Three weeks ago, winter arrived in Western New York, catching some of us off guard. I was reminded of a poem by the twelfth-century Japanese poet Saigyo:
Neglectful, we’ve yet
to fix the towrope
to the sled—
and here they’ve piled up already,
the white snows of Koshi!
sori no hayao mo
koshi no shirayuki *
Perhaps as you read this poem, you were thinking of something you’ve left undone. For my own part, I’m thinking of a heavy wooden storm window, which I should have put up weeks ago. Across the centuries, it would seem, some things don’t change.
Saigyo, however, was no ordinary homeowner. His real name was Sato Norikiyo, and he was born in 1118 in Kyoto to an aristocratic military family. Skilled in the martial arts, he became a private guard to a retired emperor. But at the age of twenty-two, Norikiyo renounced warfare to become a Buddhist monk. Living a solitary life, he traveled widely, writing lyric verse under the pen name Saigyo. Today he is one of the best-loved poets in Japan, second only to the haiku master Matsuo Basho (1644-1694), who took Saigyo’s life’s work as a model for his own
The form of Saigyo’s poem is the waka, the conventional form of Japanese court poetry. A five-line syllabic form with a pattern of 5-7-5-7-7, the waka resembles the haiku in the first three lines, but the addition of two extra lines allows for greater expansiveness and complexity. Often, as in Saigyo’s poem, an abrupt shift of perspective occurs at the end of the third line. In Saigyo’s mature poems, subjective and objective elements are held in balance, the former expressing the poet’s feelings and the latter describing a natural phenomenon.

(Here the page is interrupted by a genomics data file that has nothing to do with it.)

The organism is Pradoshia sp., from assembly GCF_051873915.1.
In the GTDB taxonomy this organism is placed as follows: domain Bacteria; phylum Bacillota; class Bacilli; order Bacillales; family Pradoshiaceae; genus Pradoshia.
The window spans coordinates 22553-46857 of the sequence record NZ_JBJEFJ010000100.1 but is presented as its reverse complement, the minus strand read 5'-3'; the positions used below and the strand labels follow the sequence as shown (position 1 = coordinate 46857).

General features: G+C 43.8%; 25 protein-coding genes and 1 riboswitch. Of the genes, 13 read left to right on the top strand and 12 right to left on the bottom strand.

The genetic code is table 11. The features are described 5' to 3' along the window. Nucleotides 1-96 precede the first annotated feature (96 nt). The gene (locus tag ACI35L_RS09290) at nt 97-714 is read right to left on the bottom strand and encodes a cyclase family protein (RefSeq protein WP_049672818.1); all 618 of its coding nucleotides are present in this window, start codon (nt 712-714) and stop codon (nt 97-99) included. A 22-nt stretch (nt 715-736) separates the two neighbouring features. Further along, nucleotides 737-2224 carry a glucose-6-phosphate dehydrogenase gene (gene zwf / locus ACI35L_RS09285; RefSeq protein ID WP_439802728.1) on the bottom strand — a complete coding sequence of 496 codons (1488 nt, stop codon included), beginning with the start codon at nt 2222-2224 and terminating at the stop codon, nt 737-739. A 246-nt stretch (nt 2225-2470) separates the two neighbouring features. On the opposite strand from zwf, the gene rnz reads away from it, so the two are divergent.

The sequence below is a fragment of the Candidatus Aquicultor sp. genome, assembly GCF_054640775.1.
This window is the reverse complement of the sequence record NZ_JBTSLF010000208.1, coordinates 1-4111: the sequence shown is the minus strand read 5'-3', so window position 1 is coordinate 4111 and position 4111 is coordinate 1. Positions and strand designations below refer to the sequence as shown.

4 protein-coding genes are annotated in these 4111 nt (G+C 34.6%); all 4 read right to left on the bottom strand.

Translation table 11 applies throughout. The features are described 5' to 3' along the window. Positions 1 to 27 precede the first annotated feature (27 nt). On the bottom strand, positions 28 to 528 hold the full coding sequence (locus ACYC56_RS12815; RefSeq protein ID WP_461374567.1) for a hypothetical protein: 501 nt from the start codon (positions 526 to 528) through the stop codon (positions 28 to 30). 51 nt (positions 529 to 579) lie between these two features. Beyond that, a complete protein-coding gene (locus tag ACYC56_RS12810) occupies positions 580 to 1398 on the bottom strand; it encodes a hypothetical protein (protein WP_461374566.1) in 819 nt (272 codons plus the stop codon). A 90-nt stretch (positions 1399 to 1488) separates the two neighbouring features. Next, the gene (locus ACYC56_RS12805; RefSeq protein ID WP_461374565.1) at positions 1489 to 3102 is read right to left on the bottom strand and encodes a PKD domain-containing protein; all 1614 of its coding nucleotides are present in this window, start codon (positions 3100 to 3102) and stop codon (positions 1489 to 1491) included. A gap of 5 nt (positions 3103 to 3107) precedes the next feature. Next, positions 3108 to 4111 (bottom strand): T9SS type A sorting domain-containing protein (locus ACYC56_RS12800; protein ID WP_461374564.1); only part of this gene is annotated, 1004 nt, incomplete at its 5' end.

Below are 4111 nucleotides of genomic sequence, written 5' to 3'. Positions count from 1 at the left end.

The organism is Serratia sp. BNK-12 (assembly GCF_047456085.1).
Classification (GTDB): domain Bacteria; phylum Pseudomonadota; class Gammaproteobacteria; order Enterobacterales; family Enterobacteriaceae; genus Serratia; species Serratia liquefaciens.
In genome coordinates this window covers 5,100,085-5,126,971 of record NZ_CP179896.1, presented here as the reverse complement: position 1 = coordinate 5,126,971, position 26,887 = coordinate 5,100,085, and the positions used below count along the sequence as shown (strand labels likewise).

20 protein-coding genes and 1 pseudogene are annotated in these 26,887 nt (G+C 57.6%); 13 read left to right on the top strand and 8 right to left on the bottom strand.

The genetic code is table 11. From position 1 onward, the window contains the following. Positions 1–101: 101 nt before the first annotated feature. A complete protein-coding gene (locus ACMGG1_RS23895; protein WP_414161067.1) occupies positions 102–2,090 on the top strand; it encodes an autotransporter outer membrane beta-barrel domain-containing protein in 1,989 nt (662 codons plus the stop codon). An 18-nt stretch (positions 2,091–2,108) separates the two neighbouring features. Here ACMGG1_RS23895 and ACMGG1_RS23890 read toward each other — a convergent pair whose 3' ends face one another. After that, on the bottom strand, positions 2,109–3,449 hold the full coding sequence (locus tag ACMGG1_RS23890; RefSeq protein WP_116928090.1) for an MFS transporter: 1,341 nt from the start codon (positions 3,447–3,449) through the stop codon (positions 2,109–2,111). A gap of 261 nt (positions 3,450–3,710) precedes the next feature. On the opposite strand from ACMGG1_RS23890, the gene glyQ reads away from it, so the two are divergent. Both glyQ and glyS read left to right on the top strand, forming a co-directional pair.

In this particular poem the first three lines report an oversight: Saigyo has neglected to fasten the towrope to the sled. Buddhist monks are supposed to be paying attention at all times and to be attuned to seasonal change. Perhaps Saigyo was too busy to bother with the towrope. Perhaps he forgot about it. In either case he realizes, here and now, that he has ignored the advent of winter and overlooked a necessary chore.
In the next two lines, the perspective shifts abruptly, as Saigyo turns our attention to the newfallen snow. Koshi is a coastal province, known for its heavy snows. Although Saigyo does not develop the scene, we can well imagine its natural beauty, which contrasts sharply with the human situation he has just described. If the human error is cause for consternation, the natural scene is cause for joy.
“Like many great Japanese poets,” writes Burton Watson, a distinguished translator of Saigyo’s poems, “he was not afraid of saying something very simple.” Nor was he afraid to look at his human failing in the light of the impersonal natural world. In Saigyo’s vision, human error and unforgiving nature are parts of the one body of reality. Open to both, he gives them equal standing. Engaged with both, he sees them as they are.
* Saigyo: Poems of a Mountain Home, translated by Burton Watson (Columbia University Press, 1991), 94.
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